my bedroom and by day in the classroom her image came between
me and the page I strove to read. The syllables of the word Araby
were called to me through the silence in which my soul luxuriated
and cast an Eastern enchantment over me. I asked for leave to go
to the bazaar on Saturday night. My aunt was surprised and hoped
it was not some Freemason affair. I answered few questions in
class. I watched my master's face pass from amiability to
sternness; he hoped I was not beginning to idle. I could not call my
wandering thoughts together. I had hardly any patience with the
serious work of life which, now that it stood between me and my
desire, seemed to me child's play, ugly monotonous child's play.

On Saturday morning I reminded my uncle that I wished to go to
the bazaar in the evening. He was fussing at the hallstand, looking
for the hat-brush, and answered me curtly:

"Yes, boy, I know."

As he was in the hall I could not go into the front parlour and lie at
the window. I left the house in bad humour and walked slowly
towards the school. The air was pitilessly raw and already my heart
misgave me.

When I came home to dinner my uncle had not yet been home.
Still it was early. I sat staring at the clock for some time and. when
its ticking began to irritate me, I left the room. I mounted the
staircase and gained the upper part of the house. The high cold
empty gloomy rooms liberated me and I went from room to room
singing. From the front window I saw my companions playing
below in the street. Their cries reached me weakened and
indistinct and, leaning my forehead against the cool glass, I looked
over at the dark house where she lived. I may have stood there for
an hour, seeing nothing but the brown-clad figure cast by my
imagination, touched discreetly by the lamplight at the curved
neck, at the hand upon the railings and at the border below the

When I came downstairs again I found Mrs. Mercer sitting at the
fire. She was an old garrulous woman, a pawnbroker's widow, who
collected used stamps for some pious purpose. I had to endure the
gossip of the tea-table. The meal was prolonged beyond an hour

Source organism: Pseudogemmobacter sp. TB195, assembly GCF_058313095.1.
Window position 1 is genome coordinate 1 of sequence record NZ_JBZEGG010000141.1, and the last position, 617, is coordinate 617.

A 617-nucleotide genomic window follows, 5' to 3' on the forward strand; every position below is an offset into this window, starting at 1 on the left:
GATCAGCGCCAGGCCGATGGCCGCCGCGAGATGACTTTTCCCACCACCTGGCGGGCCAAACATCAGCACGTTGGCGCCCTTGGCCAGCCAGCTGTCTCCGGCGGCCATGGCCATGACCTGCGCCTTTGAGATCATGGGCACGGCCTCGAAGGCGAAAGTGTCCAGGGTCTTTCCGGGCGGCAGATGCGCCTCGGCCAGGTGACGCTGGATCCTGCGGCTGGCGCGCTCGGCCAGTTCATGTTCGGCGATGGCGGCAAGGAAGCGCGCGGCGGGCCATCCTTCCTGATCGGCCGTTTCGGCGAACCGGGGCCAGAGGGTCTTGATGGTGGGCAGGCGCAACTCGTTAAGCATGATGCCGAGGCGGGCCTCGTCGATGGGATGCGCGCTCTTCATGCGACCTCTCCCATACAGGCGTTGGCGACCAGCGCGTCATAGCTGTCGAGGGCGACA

and still my uncle did not come. Mrs. Mercer stood up to go: she
was sorry she couldn't wait any longer, but it was after eight
o'clock and she did not like to be out late as the night air was bad
for her. When she had gone I began to walk up and down the
room, clenching my fists. My aunt said:

"I'm afraid you may put off your bazaar for this night of Our Lord."

At nine o'clock I heard my uncle's latchkey in the halldoor. I heard
him talking to himself and heard the hallstand rocking when it had
received the weight of his overcoat. I could interpret these signs.
When he was midway through his dinner I asked him to give me
the money to go to the bazaar. He had forgotten.

"The people are in bed and after their first sleep now," he said.

I did not smile. My aunt said to him energetically:

"Can't you give him the money and let him go? You've kept him
late enough as it is."

My uncle said he was very sorry he had forgotten. He said he
believed in the old saying: "All work and no play makes Jack a
dull boy." He asked me where I was going and, when I had told
him a second time he asked me did I know The Arab's Farewell to
his Steed. When I left the kitchen he was about to recite the
opening lines of the piece to my aunt.

I held a florin tightly in my hand as I strode down Buckingham
Street towards the station. The sight of the streets thronged with
buyers and glaring with gas recalled to me the purpose of my
journey. I took my seat in a third-class carriage of a deserted train.